Impending Earnings Report By Restaurant Chains To Have In Focus Global Supply Chain Logjams And Costs

When McDonald’s Corp, Starbucks Corp, and Yum Brands Inc announce their capital expenditures in their earnings reports this week, investors want to get a sense of the impact of the global supply-chain snarl on the development and expansion plans of restaurants.

Despite continuous solid revenue growth, some restaurant companies of the United States have been forced to scale down their opening plans because of skyrocketing prices for kitchen equipment — as well as labor, food, and other commodities.

According to restaurant consultant Aaron Allen, in the face of escalating costs, some chains and franchisees may postpone upgrading or installing drive-thrus.

According to Allen, there was a 3 per cent drop in median capital expenditures as a percentage of revenue at publicly traded US restaurant companies in early May 2021 and were stagnant at that level till October, compared to a ratio of 5 per cent from 2017 to 2019.

In the third quarter, 41 new locations were launched by Chipotle Mexican Grill Inc. That is much lower than the company’s plans to launch 200 new locations in 2021 primarily in the United States but were prevented from doing so because of delays and higher construction, labor, and equipment expenses. According to CEO Brian Niccol, without the abovementioned headwinds the company might have been able to open “far beyond” than it actually did.

A major issue in Domino’s Pizza Inc getting delayed in the opening of new stores in the third quarter was the difficulties obtaining cooking equipment, said the company’s CEO Richard Allison in an earnings call on Oct. 14.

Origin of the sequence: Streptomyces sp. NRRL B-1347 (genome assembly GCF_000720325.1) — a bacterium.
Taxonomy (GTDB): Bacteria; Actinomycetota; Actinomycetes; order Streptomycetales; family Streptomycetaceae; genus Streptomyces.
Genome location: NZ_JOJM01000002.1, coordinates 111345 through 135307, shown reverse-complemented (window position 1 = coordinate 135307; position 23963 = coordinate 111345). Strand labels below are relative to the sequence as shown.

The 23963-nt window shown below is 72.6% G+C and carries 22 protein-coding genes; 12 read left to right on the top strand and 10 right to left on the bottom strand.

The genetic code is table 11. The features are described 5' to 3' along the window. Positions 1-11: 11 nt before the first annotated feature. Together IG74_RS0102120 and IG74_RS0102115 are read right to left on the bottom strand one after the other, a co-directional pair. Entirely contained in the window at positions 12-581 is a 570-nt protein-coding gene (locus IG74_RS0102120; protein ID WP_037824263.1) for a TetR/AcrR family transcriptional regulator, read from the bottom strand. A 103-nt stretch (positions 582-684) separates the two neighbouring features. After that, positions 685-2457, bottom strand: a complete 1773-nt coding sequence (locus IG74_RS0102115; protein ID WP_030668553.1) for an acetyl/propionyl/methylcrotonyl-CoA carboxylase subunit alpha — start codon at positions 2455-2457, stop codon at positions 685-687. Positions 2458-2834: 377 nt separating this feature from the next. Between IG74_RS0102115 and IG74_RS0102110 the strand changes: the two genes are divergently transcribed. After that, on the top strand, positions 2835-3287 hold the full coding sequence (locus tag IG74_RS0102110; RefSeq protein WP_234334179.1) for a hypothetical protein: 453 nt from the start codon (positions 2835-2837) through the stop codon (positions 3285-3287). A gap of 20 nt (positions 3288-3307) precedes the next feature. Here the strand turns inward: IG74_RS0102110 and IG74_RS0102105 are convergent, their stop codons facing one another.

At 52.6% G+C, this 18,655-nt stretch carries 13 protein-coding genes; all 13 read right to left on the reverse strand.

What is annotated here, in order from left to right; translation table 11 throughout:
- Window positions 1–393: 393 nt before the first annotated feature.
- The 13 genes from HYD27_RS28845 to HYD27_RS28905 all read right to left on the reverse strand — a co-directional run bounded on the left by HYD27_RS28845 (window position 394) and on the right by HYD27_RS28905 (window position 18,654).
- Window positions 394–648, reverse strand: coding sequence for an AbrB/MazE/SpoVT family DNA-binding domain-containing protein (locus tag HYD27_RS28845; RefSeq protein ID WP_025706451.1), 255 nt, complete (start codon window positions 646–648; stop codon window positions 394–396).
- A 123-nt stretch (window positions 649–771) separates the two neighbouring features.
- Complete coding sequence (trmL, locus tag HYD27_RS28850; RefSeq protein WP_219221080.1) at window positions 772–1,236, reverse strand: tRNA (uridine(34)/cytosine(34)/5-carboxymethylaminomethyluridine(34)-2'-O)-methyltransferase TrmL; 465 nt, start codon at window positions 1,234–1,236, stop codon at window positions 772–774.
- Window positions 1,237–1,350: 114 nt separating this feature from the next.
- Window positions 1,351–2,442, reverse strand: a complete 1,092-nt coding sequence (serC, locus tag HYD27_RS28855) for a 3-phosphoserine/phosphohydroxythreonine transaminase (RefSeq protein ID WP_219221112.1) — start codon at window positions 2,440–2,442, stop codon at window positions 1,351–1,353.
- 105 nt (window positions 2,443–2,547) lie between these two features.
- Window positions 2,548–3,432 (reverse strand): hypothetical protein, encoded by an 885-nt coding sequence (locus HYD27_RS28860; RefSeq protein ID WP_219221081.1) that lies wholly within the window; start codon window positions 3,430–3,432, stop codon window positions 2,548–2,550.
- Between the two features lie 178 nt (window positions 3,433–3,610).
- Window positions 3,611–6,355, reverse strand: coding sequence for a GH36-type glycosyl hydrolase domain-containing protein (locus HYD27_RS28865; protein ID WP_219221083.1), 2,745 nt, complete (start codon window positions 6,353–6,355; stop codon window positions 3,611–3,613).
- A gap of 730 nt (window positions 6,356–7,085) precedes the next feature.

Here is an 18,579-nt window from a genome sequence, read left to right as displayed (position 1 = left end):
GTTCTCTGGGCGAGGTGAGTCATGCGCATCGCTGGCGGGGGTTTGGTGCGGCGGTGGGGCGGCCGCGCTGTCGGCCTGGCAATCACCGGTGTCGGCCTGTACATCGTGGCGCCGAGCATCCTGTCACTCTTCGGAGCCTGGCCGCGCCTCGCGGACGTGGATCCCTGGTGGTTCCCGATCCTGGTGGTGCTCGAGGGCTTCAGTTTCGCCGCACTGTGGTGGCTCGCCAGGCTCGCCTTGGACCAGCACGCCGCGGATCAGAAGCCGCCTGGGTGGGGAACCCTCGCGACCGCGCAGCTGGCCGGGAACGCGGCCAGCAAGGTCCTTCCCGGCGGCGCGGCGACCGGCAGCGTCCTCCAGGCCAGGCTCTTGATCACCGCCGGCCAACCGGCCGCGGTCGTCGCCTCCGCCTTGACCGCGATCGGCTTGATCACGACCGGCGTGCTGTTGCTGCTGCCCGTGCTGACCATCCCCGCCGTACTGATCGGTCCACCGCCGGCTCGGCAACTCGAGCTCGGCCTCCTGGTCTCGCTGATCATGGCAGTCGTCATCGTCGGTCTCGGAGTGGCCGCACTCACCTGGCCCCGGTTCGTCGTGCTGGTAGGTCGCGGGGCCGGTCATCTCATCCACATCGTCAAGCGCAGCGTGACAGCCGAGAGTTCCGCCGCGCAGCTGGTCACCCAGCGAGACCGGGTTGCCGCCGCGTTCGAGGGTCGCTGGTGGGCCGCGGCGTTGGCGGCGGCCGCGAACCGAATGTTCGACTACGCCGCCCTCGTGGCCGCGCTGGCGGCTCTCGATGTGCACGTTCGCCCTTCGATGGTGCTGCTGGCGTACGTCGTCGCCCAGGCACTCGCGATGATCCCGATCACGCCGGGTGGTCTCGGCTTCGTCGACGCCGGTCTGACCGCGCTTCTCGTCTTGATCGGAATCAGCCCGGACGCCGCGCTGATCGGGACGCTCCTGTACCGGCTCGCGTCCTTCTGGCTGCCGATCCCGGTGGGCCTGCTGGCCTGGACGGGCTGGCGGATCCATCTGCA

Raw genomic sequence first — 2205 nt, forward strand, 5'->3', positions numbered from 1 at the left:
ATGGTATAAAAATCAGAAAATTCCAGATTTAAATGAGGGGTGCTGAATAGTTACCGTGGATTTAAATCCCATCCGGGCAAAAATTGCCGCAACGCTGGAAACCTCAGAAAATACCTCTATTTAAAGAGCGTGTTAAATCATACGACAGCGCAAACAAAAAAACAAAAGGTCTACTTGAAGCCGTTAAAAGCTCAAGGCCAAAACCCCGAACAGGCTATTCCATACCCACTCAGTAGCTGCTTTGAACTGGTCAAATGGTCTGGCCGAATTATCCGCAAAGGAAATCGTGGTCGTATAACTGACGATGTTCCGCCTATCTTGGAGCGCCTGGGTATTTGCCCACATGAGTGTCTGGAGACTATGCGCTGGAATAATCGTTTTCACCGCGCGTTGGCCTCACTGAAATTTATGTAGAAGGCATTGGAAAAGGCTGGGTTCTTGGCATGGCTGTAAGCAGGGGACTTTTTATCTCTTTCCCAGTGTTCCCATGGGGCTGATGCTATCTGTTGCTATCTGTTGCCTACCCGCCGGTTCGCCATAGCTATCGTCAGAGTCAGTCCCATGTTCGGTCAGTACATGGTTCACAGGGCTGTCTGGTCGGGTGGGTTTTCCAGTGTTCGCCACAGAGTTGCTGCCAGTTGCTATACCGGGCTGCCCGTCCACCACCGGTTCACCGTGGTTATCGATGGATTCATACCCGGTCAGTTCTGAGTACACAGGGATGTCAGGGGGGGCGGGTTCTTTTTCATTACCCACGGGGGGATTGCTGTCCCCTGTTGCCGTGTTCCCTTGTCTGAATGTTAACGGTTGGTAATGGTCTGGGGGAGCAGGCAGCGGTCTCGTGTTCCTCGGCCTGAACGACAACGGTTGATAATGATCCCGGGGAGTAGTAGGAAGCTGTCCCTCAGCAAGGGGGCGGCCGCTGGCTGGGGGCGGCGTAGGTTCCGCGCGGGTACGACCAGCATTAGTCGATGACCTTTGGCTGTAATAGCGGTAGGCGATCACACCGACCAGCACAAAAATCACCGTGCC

According to Morgan Stanley’s global economist, all sectors are predicted to increase capital expenditures by 8.1 per cent in 2021. For some new equipment, restaurants are spending at least 10 per cent more while also having to wait for months for it to get delivered.

Over the last 18 months, prices on some of its metal shelves and refrigerators were raised by 10-20 per cent by Ali Group, an Italian equipment manufacturer, according to Rob August, senior vice president of Ali Group North America.

One of the two-door refrigerators manufactured by Atosa USA will be worth $3,249, which would be 37 per cent compared to January prices when the company’s new raised prices come into effect from November 1, according to a dealer.

Atosa is a subsidiary of Yindu Kitchen Equipment Co Ltd of China.

Ali Group ice machines are now hard to come by, according to the dealer, while they wait for specific Pitco fryers from Middleby Corp (MIDD.O) has been as long as seven months, according to franchisees.

“We are experiencing unprecedented cost increases in material, freight, and labor,” a Middleby spokesperson said, noting that while wait times are longer than usual, seven months is not standard.

(Adapted from USNews.com)



Categories: Economy & Finance, Entrepreneurship, Regulations & Legal, Strategy, Sustainability

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